I'm posing this question because I still haven't found a uniform method that I'm particularly fond of. Ideally, this combination of directory structure and permissions should suit any web server (don't assume Apache). I should also mention that I'm concerned only with *nix servers.

I'm primary looking for:

  • Best combination of uid/gid/other (names and octets)
  • Relatively secure (doesn't have to be uber paranoid)
  • Easy to use / maintain (CMS's are able to self-update, no permission issues)

Just for reference, the current stack I'm working on is Ubuntu 11.04 + Nginx + php-fpm + Wordpress, although the ideal solution should work for any website

  • Please provide more details: will you host more websites on a server? How are you uploading files?
    – Lekensteyn
    Commented May 12, 2011 at 6:56
  • Yes, I'd like to have the potential to host more than one website on the server. Assume that I have root access on some dedi/VPS and files are uploaded via SSH/SFTP. Commented May 12, 2011 at 7:28

1 Answer 1


Permissions can be granted on owner, group and others.

First, decide what permissions are necessary and which users are involved:

  • Nginx running as www-data (group www-data): read-only
  • php-fpm running as www-data (group www-data): read and write
    (if you'd like to allow operations like chmod, you should run php-fpm as the SFTP user. Beware: if someone can execute command on your server from PHP, he/she will be able to modify your files too, like .bashrc!)
  • sftp / SSH: full permissions
  • Other users: no read and write permissions

Only the owner of a file / directory can change permissions and it's preferred to give the SSH user this ownership. Why? Because it's idiot that you cannot modify your own files in the webroot and doing everything as root is a bad idea.

Regular users cannot do change the group of a file / directory, only root can do that. A special SETGID bit makes every file and directory in a directory inherit the group. With the right permissions set, both php-fpm and the SSH user can modify files.

  • Owner: your SSH user
  • Group: www-data
  • Permissions for files: rw-rw---- (0660)
  • Permissions for directories: rwxrwx--- (2770) The execute bit (2) is needed to descend into a directory. Execute info coreutils 'file permissions' to get more information about this bit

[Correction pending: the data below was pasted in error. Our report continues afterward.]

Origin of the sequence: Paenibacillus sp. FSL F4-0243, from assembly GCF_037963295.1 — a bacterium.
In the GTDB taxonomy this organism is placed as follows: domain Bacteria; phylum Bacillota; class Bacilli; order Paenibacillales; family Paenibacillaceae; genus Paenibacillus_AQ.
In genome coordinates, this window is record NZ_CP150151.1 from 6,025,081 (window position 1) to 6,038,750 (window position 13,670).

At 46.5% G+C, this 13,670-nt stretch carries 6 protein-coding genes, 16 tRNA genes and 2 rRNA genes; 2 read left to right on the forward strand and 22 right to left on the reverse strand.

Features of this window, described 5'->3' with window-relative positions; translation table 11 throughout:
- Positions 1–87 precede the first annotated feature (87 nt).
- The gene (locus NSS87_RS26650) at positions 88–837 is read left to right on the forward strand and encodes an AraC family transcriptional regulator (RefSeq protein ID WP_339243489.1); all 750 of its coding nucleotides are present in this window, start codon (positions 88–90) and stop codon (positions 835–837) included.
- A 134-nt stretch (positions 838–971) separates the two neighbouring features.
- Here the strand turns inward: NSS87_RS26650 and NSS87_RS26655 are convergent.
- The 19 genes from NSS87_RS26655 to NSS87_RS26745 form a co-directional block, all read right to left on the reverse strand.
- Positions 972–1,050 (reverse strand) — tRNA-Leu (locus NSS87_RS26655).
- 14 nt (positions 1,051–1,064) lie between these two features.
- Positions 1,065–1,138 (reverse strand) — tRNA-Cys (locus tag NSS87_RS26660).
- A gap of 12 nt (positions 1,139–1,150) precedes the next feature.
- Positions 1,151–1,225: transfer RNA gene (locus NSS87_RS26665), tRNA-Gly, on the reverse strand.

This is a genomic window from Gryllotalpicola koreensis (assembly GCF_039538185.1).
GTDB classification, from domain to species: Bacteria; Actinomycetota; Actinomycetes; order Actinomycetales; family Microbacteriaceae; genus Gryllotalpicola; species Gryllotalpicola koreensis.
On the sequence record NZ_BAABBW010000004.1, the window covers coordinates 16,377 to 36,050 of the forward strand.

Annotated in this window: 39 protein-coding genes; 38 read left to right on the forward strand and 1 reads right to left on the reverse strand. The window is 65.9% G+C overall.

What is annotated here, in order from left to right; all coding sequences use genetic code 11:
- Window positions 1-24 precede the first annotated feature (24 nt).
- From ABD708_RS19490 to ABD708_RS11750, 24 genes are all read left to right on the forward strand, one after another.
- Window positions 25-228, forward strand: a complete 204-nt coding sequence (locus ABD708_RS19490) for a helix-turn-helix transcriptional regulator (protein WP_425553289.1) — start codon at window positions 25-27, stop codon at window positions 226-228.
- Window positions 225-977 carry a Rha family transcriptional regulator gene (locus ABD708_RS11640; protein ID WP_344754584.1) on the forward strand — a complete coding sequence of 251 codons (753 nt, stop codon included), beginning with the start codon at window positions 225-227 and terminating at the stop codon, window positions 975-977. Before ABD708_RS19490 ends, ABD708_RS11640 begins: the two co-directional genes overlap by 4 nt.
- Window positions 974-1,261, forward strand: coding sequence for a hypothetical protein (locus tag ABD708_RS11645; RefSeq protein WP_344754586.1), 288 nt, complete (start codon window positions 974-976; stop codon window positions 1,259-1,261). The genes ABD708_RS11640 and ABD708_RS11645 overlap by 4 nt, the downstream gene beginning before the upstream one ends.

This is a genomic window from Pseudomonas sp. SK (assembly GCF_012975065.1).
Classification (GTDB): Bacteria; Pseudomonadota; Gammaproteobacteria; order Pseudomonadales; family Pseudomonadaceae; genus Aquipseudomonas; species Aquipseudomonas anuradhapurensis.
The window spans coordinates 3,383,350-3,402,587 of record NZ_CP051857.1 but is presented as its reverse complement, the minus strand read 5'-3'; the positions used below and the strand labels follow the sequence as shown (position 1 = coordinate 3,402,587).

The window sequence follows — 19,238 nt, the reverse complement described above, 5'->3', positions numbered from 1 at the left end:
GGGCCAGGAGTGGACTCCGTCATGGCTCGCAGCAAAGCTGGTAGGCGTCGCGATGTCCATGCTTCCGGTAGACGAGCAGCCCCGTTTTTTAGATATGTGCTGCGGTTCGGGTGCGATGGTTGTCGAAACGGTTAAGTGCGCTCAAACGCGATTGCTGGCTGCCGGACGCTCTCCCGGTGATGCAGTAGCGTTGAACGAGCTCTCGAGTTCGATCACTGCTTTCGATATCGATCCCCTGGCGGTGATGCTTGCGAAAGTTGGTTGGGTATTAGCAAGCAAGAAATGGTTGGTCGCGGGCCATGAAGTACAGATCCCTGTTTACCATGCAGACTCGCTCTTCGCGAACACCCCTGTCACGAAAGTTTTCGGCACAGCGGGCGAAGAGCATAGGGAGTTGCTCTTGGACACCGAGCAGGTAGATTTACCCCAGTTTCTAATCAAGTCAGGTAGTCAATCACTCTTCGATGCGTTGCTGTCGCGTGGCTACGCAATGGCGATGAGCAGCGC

• umask 007 so that the owner and group can write to files / directories and other users do not get permissions.

Assuming that your webroot is located at /var/www/website1, change the owner/group and permissions by running:

sudo chown -R your_ssh_user_here:www-data /var/www/website1
sudo find /var/www/website1 -type f -exec chmod 660 {} \;
sudo find /var/www/website1 -type d -exec chmod 2770 {} \;

Add yourself to the www-data group:

sudo usermod -a -G www-data your_ssh_user_here

You need to re-login to become a member of the group.

Additional configuration is needed to ensure that websites cannot access other files if php-fpm is running as the same user.

  • Thanks so much! I appreciate the completeness of your answer! It hit all of the major points I was looking for. Commented May 12, 2011 at 16:56
  • Two questions for clarification: 1) What's the purpose of joining www-data with your ssh_user? 2) After reading about the setgid bit, what's the purpose of toggling it for directories/subdirs? Put another way, in what situations will this behavior differ from normal? Commented May 12, 2011 at 18:41
  • @Dan Simmons: CMS'es (and PHP scripts) write to the directories as www-data, the files will be owned by www-data with group www-data (since the process runs under that group). Your SSH user will create files/directories owned by your_ssh_user_here. Without the setgid bit, these files will have the group your_ssh_user_here. With no read permissions for the other, PHP and nginx won't be able to access the files/directories. The setgid bit is inherited by the directories beneath (but can be removed).
    – Lekensteyn
    Commented May 12, 2011 at 18:56
  • Thanks so much for the pointers. I'm just curious, is there any security risk in giving www-data 'rwx'? Also, what processes access files/directories as 'other'? Commented May 16, 2011 at 3:18
  • Giving www-data rwx on directories allows www-data to read, write and descend into directories. If www-data is the owner, it'll be able to change the file permissions as well. If www-data does not need write access, you'd better revoke it to r-x (principle of least privilege). Processes run under an user which are a member of one ore more groups. If a file is not owned by the user of that process or if the process user is not a member of the group of the file, it'll get the permissions of "Other" (a.k.a. "world").
    – Lekensteyn
    Commented May 16, 2011 at 8:55

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